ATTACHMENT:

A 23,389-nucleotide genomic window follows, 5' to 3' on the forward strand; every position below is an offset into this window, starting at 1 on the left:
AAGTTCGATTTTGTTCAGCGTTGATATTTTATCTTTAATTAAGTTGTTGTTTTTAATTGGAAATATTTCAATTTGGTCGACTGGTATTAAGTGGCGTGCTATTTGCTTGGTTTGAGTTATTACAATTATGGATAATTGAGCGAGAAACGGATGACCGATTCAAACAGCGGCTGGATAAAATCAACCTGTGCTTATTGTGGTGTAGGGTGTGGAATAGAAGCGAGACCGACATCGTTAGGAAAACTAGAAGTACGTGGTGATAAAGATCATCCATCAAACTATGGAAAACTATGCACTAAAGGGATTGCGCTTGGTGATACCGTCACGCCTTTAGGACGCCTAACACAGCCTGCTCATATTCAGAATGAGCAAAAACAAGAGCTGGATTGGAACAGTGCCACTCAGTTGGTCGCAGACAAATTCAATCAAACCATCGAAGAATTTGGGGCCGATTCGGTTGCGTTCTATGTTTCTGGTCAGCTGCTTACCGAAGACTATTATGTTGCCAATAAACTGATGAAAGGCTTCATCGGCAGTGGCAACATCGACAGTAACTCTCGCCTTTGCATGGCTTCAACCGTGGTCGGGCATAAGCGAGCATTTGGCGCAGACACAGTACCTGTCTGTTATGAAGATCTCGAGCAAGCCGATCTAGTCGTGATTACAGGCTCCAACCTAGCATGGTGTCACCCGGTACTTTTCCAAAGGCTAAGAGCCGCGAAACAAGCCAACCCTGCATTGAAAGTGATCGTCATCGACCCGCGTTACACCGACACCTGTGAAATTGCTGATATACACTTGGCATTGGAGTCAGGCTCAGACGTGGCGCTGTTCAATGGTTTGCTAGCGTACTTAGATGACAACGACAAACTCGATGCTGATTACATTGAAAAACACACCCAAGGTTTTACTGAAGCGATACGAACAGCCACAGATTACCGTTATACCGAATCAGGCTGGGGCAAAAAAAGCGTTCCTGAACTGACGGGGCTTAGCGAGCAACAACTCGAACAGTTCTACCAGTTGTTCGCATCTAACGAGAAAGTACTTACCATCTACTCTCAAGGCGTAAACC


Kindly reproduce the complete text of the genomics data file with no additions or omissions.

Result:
A 23,389-nucleotide genomic window follows, 5' to 3' on the forward strand; every position below is an offset into this window, starting at 1 on the left:
AAGTTCGATTTTGTTCAGCGTTGATATTTTATCTTTAATTAAGTTGTTGTTTTTAATTGGAAATATTTCAATTTGGTCGACTGGTATTAAGTGGCGTGCTATTTGCTTGGTTTGAGTTATTACAATTATGGATAATTGAGCGAGAAACGGATGACCGATTCAAACAGCGGCTGGATAAAATCAACCTGTGCTTATTGTGGTGTAGGGTGTGGAATAGAAGCGAGACCGACATCGTTAGGAAAACTAGAAGTACGTGGTGATAAAGATCATCCATCAAACTATGGAAAACTATGCACTAAAGGGATTGCGCTTGGTGATACCGTCACGCCTTTAGGACGCCTAACACAGCCTGCTCATATTCAGAATGAGCAAAAACAAGAGCTGGATTGGAACAGTGCCACTCAGTTGGTCGCAGACAAATTCAATCAAACCATCGAAGAATTTGGGGCCGATTCGGTTGCGTTCTATGTTTCTGGTCAGCTGCTTACCGAAGACTATTATGTTGCCAATAAACTGATGAAAGGCTTCATCGGCAGTGGCAACATCGACAGTAACTCTCGCCTTTGCATGGCTTCAACCGTGGTCGGGCATAAGCGAGCATTTGGCGCAGACACAGTACCTGTCTGTTATGAAGATCTCGAGCAAGCCGATCTAGTCGTGATTACAGGCTCCAACCTAGCATGGTGTCACCCGGTACTTTTCCAAAGGCTAAGAGCCGCGAAACAAGCCAACCCTGCATTGAAAGTGATCGTCATCGACCCGCGTTACACCGACACCTGTGAAATTGCTGATATACACTTGGCATTGGAGTCAGGCTCAGACGTGGCGCTGTTCAATGGTTTGCTAGCGTACTTAGATGACAACGACAAACTCGATGCTGATTACATTGAAAAACACACCCAAGGTTTTACTGAAGCGATACGAACAGCCACAGATTACCGTTATACCGAATCAGGCTGGGGCAAAAAAAGCGTTCCTGAACTGACGGGGCTTAGCGAGCAACAACTCGAACAGTTCTACCAGTTGTTCGCATCTAACGAGAAAGTACTTACCATCTACTCTCAAGGCGTAAACC